The Parable of the Two Principals: A Tale to Share With Clients

Feb 14, 2013

Lone woman at conf table - freedigitalShe’d found her calling as a teacher of kids with special needs. She loved her job, and enjoyed working for the person who’d graciously given her a start. She was constantly engaged, challenged, and acclaimed in this role.

Her commute to work, however, was two hours roundtrip; 10 hours a week, 40 hours a month in freeway traffic. For personal, economic and safety reasons, working closer to home made sense if she could find an equally rewarding position, and boss. After much encouragement from friends and family, my daughter Ryan reluctantly decided to explore alternative job options.

Ryan attended a district?wide job fair for the school system within her home community. She quickly went through second and third interviews, and was invited for final interviews for open positions at two nearby, high?quality schools.

In her interview with the first principal, Ryan was very impressed with his charisma and professionalism, his warmth, his apparent interest in her career. He explained how the role would be good for her career, and what was in it ‘for her’. She left the meeting energized, and with a verbal offer.

When she arrived home, 10 minutes later, the Principal had already sent her an email, expressing appreciation for her consideration and his enthusiasm about the possibility of her joining his staff.

Ryan felt compelled to defer her decision, however. The next interview was to be with an exemplary school with an excellent reputation and in a nice neighborhood. It would be an easy position to accept. Ryan, while a little nervous about the interview, was well?prepared and excited to meet with the second school’s principal.

A Failure to Connect

This discussion, however, was markedly different. Principal #2 seemed pre?occupied and distracted; not engaged in the discussion. His passion for the school, the role, and the talent sitting in front of him was noticeably absent. The interview left Ryan confused about how interested he was in her, and uncertain about what the position offered. He promised to call tomorrow to let her know her status. She departed the principal’s office with a feeling of disappointment.

Late in the afternoon, two days later, Ryan finally heard from principal #2. “Congratulations, I have an offer for you to join us.”

“Thank you very much for your interest,” she replied. “But I needed to make a decision. When I didn’t hear from you, I accepted the other position I told you I was considering.”

The man’s demeanor seemed to shift instantly. Obviously perturbed, he responded, “I was ready to offer the job yesterday but I got busy.” No congratulations or best wishes were offered.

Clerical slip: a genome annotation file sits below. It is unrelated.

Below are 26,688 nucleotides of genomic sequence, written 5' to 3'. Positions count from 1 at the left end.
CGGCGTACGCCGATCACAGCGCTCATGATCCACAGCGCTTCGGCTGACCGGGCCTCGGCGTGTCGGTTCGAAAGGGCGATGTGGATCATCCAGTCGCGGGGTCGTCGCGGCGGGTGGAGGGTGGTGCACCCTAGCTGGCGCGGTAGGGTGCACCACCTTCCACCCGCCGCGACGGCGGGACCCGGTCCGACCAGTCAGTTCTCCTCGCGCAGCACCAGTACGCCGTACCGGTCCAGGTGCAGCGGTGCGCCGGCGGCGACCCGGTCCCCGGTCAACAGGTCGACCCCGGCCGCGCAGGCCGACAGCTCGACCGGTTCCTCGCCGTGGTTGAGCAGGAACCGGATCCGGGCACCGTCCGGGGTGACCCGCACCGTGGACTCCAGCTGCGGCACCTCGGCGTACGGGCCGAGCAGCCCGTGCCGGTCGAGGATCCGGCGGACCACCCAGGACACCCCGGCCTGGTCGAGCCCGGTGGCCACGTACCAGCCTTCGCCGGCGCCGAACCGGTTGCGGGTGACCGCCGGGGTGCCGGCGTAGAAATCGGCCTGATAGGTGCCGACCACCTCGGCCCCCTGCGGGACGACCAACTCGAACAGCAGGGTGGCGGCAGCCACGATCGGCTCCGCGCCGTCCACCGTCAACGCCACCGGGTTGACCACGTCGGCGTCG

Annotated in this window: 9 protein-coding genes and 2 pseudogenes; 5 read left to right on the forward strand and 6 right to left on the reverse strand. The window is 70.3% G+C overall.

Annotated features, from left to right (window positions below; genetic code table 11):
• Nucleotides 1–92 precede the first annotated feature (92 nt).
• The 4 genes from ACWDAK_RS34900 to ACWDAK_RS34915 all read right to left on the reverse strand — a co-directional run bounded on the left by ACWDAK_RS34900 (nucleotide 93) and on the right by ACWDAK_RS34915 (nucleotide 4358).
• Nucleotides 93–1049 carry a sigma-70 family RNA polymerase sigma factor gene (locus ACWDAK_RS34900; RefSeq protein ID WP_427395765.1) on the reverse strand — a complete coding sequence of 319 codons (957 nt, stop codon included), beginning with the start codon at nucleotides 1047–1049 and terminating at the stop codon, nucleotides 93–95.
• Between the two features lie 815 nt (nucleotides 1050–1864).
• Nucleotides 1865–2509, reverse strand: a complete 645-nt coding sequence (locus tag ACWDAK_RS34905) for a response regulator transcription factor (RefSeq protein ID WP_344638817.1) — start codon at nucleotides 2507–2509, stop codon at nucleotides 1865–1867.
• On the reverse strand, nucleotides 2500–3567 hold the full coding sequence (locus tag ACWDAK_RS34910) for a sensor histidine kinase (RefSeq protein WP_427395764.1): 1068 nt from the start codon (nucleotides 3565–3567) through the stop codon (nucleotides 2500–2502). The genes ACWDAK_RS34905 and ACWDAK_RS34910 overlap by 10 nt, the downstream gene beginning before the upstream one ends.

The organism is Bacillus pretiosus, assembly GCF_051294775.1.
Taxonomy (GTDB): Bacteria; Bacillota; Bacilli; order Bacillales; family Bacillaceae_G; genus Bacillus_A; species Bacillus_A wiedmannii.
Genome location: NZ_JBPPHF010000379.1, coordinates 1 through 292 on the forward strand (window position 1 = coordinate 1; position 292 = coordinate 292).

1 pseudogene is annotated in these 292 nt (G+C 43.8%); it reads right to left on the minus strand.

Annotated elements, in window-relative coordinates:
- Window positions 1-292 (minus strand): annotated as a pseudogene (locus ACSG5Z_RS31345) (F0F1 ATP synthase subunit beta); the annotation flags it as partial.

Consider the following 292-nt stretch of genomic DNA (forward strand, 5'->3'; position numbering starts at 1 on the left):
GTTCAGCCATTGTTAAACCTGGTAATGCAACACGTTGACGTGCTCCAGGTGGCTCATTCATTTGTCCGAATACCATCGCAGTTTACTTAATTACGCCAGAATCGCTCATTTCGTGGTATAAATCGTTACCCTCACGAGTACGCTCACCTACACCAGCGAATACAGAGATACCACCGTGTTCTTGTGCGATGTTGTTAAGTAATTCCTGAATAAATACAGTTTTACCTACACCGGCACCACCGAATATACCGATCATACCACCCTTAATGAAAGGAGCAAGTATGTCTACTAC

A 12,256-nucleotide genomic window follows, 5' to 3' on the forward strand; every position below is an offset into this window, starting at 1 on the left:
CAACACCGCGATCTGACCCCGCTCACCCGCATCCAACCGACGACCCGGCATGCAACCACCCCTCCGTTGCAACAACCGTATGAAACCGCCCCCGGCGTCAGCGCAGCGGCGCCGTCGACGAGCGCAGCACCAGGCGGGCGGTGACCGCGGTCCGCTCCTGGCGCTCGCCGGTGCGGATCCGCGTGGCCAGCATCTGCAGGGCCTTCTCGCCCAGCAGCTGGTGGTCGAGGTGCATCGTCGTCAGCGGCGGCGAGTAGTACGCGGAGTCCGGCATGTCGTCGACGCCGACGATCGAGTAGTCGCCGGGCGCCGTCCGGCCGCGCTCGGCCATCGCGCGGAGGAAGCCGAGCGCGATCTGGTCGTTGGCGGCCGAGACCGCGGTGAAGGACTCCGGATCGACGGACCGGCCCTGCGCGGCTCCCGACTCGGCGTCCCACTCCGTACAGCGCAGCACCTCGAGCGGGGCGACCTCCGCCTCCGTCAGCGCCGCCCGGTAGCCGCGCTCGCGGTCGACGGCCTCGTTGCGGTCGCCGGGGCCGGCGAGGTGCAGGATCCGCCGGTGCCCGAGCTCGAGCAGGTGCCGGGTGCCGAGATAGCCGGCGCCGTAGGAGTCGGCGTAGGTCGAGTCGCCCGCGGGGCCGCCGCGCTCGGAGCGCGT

The delinquent phone call was perceived as confirmation of Ryan’s gut instinct – that this prospective boss approached her important career decision (and likely her career) in a nonchalant fashion. This would surely be reflective of his management style, Ryan concluded.

 Talent Slips Away

Her experience is not unique. In fact, it is strikingly similar to that of many executive candidates in corporate America. Countless excellent executives “slip away” due to prospective employers’ indecision, procrastination, over?confidence, and the inadvertent failure to “sell” the overall opportunity. Many potential employers neglect to emphasize the challenges, opportunities, and personal advantages for the candidate.

Most successful candidates will experience the same gut reaction that Ryan had. This natural desire to be valued, respected and inspired holds true for teachers, salespeople, CIO’s, doctors, presidents, and every person in-between.

Strong candidates, especially those in high?demand professions, have good instincts and plenty of career options. Most will choose to go with the best career package; where they sense good chemistry with the team and boss, a cultural match, an attractive role and challenge, potential for impact and success, career growth, compensation, etc. And with many, gut instinct overrides all other factors.

Effective candidate evaluation is, of course, imperative. In parallel, employers must be mindful that they and the opportunities they present are being similarly evaluated by candidates. As the war for talent intensifies, aspiring organizations will be well?served by engaging with potential employees as recruits, not as applicants. These recruits should be pursued proactively with a “What’s in it for them” approach.

According to Peter Drucker, Of all the decisions an executive makes, none are as important as those about people, because people determine the performance capacity of the organization.

Photo courtesy Michal Marcol /


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